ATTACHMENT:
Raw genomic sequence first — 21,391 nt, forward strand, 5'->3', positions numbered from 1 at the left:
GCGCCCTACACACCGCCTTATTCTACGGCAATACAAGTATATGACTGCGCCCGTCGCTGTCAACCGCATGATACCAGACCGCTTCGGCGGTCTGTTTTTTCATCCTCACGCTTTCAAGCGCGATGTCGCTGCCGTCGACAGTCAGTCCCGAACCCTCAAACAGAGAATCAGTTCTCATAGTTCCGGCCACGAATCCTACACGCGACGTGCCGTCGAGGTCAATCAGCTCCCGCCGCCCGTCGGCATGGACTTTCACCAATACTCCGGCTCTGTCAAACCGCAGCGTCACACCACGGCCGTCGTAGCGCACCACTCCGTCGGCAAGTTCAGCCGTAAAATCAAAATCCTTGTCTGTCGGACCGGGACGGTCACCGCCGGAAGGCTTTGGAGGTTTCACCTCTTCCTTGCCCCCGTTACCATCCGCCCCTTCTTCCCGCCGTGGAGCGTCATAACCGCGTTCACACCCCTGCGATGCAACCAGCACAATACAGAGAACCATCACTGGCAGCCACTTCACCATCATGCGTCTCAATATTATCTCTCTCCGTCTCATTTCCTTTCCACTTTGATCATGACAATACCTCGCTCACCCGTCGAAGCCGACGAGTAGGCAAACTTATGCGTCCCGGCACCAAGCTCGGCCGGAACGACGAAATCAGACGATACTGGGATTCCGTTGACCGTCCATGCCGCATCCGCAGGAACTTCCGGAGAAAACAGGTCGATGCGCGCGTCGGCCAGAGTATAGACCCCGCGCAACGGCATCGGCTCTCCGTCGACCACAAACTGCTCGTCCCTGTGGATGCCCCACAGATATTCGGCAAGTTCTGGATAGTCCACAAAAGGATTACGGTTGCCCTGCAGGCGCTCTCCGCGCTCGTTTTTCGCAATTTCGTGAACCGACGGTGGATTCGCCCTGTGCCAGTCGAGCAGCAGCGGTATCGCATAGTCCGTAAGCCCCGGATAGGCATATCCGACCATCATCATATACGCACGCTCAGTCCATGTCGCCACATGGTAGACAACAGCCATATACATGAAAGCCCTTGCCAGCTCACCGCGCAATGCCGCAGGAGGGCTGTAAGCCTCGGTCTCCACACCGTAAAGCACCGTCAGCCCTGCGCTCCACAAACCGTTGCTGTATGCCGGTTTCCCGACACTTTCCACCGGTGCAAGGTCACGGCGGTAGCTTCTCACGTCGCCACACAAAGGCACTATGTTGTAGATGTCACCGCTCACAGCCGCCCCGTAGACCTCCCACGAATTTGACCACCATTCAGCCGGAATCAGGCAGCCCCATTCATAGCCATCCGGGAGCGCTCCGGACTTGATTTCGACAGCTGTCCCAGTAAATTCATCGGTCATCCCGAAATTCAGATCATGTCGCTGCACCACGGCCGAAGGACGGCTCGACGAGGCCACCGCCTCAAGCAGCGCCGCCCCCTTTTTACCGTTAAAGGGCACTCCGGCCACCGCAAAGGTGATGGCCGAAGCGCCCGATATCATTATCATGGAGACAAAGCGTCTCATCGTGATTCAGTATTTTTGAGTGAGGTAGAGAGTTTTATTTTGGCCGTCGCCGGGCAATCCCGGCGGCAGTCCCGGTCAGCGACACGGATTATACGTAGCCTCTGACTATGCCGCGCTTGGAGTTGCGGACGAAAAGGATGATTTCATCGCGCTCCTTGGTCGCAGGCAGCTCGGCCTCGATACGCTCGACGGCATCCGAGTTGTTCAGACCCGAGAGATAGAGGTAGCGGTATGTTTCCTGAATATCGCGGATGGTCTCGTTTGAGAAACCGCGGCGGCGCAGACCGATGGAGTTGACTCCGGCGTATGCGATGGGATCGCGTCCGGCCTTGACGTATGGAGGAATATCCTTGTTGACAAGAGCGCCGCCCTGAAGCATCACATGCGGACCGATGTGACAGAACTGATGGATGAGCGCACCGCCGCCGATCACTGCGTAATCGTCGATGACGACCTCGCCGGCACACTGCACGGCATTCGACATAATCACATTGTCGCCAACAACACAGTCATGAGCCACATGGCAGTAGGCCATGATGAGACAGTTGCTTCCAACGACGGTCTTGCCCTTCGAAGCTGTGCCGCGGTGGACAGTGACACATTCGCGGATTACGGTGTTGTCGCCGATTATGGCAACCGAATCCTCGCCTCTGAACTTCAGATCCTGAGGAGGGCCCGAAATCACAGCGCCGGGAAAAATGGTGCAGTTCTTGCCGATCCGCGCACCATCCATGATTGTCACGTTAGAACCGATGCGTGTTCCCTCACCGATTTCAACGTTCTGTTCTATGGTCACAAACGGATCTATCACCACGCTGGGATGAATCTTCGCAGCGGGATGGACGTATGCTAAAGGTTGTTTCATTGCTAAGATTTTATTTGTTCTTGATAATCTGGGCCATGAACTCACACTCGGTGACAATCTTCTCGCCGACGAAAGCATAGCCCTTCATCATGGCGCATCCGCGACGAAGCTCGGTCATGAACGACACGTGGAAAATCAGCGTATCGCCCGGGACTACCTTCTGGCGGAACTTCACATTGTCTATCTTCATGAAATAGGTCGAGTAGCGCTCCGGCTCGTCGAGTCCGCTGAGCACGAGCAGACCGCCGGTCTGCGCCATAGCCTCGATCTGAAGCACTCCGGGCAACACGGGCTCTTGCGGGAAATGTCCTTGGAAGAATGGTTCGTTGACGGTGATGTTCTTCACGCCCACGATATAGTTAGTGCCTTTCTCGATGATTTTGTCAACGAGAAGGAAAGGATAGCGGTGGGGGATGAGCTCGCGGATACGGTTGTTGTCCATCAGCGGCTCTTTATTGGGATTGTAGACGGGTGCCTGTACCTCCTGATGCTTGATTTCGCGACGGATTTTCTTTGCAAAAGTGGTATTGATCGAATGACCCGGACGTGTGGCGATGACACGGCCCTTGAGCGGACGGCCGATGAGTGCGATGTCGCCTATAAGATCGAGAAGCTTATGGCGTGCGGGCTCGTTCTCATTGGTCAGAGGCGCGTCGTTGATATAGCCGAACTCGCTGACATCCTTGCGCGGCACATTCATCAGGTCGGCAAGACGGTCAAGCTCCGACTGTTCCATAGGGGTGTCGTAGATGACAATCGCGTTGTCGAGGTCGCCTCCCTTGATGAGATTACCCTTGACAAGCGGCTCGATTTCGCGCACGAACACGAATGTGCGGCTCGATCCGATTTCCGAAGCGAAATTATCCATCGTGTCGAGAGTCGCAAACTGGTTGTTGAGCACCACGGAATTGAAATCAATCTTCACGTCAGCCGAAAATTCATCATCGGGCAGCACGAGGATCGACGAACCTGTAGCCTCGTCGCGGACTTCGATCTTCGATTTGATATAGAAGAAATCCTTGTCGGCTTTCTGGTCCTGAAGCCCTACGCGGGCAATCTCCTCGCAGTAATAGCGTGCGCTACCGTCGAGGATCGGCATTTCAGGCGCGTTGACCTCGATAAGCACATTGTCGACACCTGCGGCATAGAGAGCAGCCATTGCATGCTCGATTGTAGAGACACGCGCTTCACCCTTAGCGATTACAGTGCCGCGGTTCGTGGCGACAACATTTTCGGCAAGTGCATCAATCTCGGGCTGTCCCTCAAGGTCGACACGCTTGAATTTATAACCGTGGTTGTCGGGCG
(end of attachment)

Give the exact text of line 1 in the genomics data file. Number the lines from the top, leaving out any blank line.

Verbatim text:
Raw genomic sequence first — 21,391 nt, forward strand, 5'->3', positions numbered from 1 at the left: